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Vatican City — The Holy See has waived the diplomatic immunity of a Vatican diplomat who has been under investigation by authorities in Paris for allegedly sexually assaulting a city official.
Alessandro Gisotti, interim director of the Vatican Press Office, said the move was an "extraordinary gesture" that underlined the diplomat's desire to fully cooperate with French authorities.
In January, prosecutors in Paris had launched a formal investigation into an allegation against Italian Archbishop Luigi Ventura, 74, a Vatican diplomat who has been representing the Holy See in France since 2009.
Gisotti confirmed July 8 that the Holy See had waived the diplomat's immunity in light of the criminal proceedings underway against him in France.
"The Holy See waited to make this decision until the conclusion of the preliminary stage" of the investigation, which the archbishop "freely took part" in before it wrapped up in late June, Gisotti said in a written communique.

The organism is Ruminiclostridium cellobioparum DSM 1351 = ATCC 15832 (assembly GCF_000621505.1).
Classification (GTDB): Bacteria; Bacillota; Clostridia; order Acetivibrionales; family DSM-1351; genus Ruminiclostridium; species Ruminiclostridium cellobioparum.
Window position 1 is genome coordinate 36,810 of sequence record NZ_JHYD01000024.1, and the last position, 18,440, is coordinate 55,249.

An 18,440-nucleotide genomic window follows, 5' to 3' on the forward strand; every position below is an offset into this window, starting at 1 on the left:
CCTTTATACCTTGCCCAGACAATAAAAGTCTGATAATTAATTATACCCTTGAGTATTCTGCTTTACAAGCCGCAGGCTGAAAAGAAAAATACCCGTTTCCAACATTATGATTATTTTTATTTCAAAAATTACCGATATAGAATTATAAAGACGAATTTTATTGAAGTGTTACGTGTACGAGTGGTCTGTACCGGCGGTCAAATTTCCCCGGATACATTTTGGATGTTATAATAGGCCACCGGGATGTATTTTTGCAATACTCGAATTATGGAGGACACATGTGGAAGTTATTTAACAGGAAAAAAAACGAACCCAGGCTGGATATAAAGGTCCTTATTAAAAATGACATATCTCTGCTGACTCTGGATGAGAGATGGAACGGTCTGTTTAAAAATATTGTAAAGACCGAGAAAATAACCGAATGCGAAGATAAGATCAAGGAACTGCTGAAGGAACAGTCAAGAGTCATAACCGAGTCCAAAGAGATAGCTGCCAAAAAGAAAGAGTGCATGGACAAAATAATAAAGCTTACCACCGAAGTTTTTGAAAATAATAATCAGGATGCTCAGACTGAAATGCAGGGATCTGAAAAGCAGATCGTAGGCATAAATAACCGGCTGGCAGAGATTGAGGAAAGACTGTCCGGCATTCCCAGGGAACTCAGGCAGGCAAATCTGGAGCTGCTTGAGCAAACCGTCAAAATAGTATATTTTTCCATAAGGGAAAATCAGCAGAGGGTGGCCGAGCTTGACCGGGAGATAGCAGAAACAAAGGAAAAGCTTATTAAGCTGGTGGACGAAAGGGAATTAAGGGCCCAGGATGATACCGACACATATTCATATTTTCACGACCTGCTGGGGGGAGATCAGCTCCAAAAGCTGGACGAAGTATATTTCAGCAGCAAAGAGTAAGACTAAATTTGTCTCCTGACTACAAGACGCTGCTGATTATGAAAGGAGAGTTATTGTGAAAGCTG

Nathalie Loiseau, the former French minister of European affairs, demanded in March that, given the seriousness of the charges, the archbishop's immunity to be lifted so justice could be served.
"What matters is that the truth be known," she told CNews television in March.
The French newspaper Le Monde first reported that the diplomat was suspected of having sexually molested a young male employee at Paris City Hall Jan. 17, the day the mayor was giving her New Year's address to diplomats and other leading figures.
The French Catholic newspaper La Croix reported that the archbishop met with four of his accusers in May and denied their claims.
The Vatican said in February it had learned from news reports that the investigation had been launched and that it would wait for the results of the investigation by city prosecutors.
Before serving as apostolic nuncio to France, Ventura was the Vatican's representative in Canada from 2001 to 2009, helping with preparations for St. John Paul II's visit to Toronto for World Youth Day in 2002.
He served as the nuncio in Chile from 1999 to 2001 and, before that, in Ivory Coast, Burkina Faso and Niger from 1995 to 1999.
A Vatican nuncio plays an important role in compiling recommendations to the pope concerning the appointment of new bishops and archbishops in the country he is placed.